Review: "Joe Golem Occult Detective Volume 1: The Rat Catcher and The Sunken Dead"
So, I just finished Joe Golem: Occult Detective Volume 1- The Rat Catcher and The Sunken Dead [Mike Mignola/Christopher Golden (writers), Patric Reynolds/Dave Palumbo (art), Dave Stewart (colors), and Clem Robins (letters)]. I don’t know why i waited this long to read this book. I'm ashamed of myself if i am being fully honest. If there is a series that is more in my wheelhouse than this, I would be completely surprised.
Anytime that you team Mike Mignola’s concepts with Christopher Golden’s writing, you are getting a quality story. When Patric Reynolds and Dave Palumbo join that team, you have an unstoppable comic. By adding Dave Stewart and Clem Robins, now you are just showing off!
Without giving away too many plot details, we enter this world not from the beginning, but right smack in the middle. We are told that some sort of catastrophe has completely engulfed lower Manhattan, now known as the Drowning City, killing countless people.
In the first story, “The Ratcatcher,” some sort of creature is abducting children from the waterfront, and it is up to Joe Golem to uncover the mystery and recover the children, if he can. Throughout the story, Joe has dreams that he cannot understand, and Simon Church, his partner/mentor/tries to make him forget, rather than uncover the truth about them. At the same time, the detective tries to maintain his focus on saving these children, leaning more into using force than research to resolve it.
In the second story, “The Sunken Dead,” we see more of Golem’s dreams, discover that there is so much more to Simon Church that you could have suspected, and have a foolish man meddling with powers way beyond his understanding. In this story we see more direct involvement from the elder Simon Church, who sticks to his knowledge, while using Joe Golem for the physicality to resolve this little conflict. This shorter story reveals more of the dynamic between the two men.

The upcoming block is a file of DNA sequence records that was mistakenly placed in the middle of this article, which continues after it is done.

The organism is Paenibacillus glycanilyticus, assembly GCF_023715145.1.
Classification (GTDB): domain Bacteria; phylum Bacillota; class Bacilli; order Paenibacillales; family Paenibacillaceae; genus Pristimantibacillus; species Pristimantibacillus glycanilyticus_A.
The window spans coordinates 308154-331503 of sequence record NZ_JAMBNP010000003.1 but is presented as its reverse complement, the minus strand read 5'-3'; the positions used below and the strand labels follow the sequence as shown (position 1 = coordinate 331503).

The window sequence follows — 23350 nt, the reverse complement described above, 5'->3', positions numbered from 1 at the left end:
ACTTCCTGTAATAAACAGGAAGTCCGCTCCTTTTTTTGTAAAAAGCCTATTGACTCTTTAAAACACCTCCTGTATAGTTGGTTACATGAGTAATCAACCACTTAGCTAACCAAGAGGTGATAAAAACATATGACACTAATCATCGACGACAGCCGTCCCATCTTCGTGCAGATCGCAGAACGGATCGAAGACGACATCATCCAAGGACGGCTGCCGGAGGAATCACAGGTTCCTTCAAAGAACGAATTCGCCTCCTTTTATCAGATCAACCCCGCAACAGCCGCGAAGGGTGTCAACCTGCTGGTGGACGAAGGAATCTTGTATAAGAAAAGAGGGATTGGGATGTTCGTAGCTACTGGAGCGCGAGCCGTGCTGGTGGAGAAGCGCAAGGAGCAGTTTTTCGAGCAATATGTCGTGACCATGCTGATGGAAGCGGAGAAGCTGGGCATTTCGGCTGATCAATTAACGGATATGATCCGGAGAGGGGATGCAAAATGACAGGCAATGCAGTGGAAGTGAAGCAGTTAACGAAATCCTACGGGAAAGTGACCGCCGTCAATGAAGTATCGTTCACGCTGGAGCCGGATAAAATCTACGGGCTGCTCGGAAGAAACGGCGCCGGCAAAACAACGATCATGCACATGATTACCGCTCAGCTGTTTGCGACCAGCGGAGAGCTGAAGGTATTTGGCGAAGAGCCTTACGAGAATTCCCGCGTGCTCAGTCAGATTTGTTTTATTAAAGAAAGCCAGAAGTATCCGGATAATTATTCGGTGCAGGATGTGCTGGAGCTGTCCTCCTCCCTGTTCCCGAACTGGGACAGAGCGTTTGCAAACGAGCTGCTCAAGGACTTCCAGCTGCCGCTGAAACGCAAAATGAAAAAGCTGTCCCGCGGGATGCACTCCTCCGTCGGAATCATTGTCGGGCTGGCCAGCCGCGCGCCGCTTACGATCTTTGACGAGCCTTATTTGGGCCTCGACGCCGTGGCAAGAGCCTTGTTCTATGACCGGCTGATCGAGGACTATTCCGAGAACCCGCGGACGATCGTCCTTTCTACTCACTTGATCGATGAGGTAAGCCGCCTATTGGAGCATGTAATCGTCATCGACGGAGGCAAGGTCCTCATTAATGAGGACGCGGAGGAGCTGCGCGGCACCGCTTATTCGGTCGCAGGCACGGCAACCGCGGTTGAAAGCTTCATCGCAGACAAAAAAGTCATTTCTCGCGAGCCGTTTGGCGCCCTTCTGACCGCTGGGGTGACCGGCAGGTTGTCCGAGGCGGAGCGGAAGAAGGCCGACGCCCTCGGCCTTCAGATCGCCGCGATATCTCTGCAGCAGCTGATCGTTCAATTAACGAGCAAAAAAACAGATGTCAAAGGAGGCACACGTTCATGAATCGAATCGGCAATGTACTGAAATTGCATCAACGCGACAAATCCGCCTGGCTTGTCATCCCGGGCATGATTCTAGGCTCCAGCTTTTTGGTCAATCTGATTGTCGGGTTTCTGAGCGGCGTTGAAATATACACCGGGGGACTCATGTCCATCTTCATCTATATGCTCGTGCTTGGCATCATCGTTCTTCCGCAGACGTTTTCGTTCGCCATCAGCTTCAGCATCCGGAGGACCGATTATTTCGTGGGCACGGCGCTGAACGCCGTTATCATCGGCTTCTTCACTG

The art in this series is a story in itself, and Patric Reynolds was a perfectly bold choice to take those reigns. He is no stranger to Mike Mignola’s world, his work being seen previously in Abe Sapien:The Haunted Boy, Hellboy & the B.P.R.D: 1954, and short stories from the collected editions of BPRD 1947 and Witchfinder In the Service of Angels. He is also deeply involved in both horror and crime noir books. His credits include a prequel book to the vampire film Let Me In, Alien: Blood and Stone, Crime Does Not Pay: City of Roses, and more. His style lends itself perfectly to Joe Golem’s world, as it is a perfect mixture of all these genres. The dark, gritty art helps increase that sense of foreboding, the dread, the discomfort. Dave Stewart’s colors are impossibly perfect as always, with the already dismal setting being reinforced with those polluted shades of grey, blue, and beige. Dave Palumbo, who provides the cover paintings and chapter breaks, is also no stranger to horror, providing covers for Alien: Blood and Stone, as well as multiple paintings for Sideshow Collectibles original horror fantasy line Court of the Dead. His paintings reinforce the feelings of overarching menace and hints of occult horror.
Let me preface my next thoughts by saying that I absolutely loved the story, and if you love Hellboy, you will likely enjoy this too. But I have to point out the similarities between the universes. This concept is a wholly Mignola one to say the least. I can see why he has said in the past that if Hellboy ever fell through, this was his backup plan.
Let’s take a look at the similarities between the Hellboy Universe and the...Golemverse? We have the protagonist, Joe Golem , who is a hard boiled occult noir detective, few of words, quick with his fists. He has a mysterious past that he is mostly unaware of, tries to ignore, yet it is constantly creeping in from the edges. He has an older mentor, Simon Church, who relies on books and fact finding. Throw in an aquatic man/monster, witches, and a hidden robed menace, and you’ve got a good case for Hellboy universe adjacency.
None of this takes away from the story, it almost feels like, a Mignola-Multiverse, like, this is Earth-2 Hellboy. And as for the combination of writing and art, this creative team is well versed on darkness and impending doom. The threats seem to loom on the edges of the pages, and every time I turn them, I feel a sense of dread. It is plotted, paced, written, and drawn in a way we have come to expect of Mike Mignola and team, with care and excellence.
This is the perfect series for fans of Ed Brubaker style crime stories, and Mike Mignola occult mysteries. The only thing that stopped me from binging everything available was having to write this up. Head down to your local comic shop and buy it, you will absolutely not regret it.
Fatale - Ed Brubaker/Sean Phillips
Baltimore - Mike Mignola/Christopher Golden/Ben Stenbeck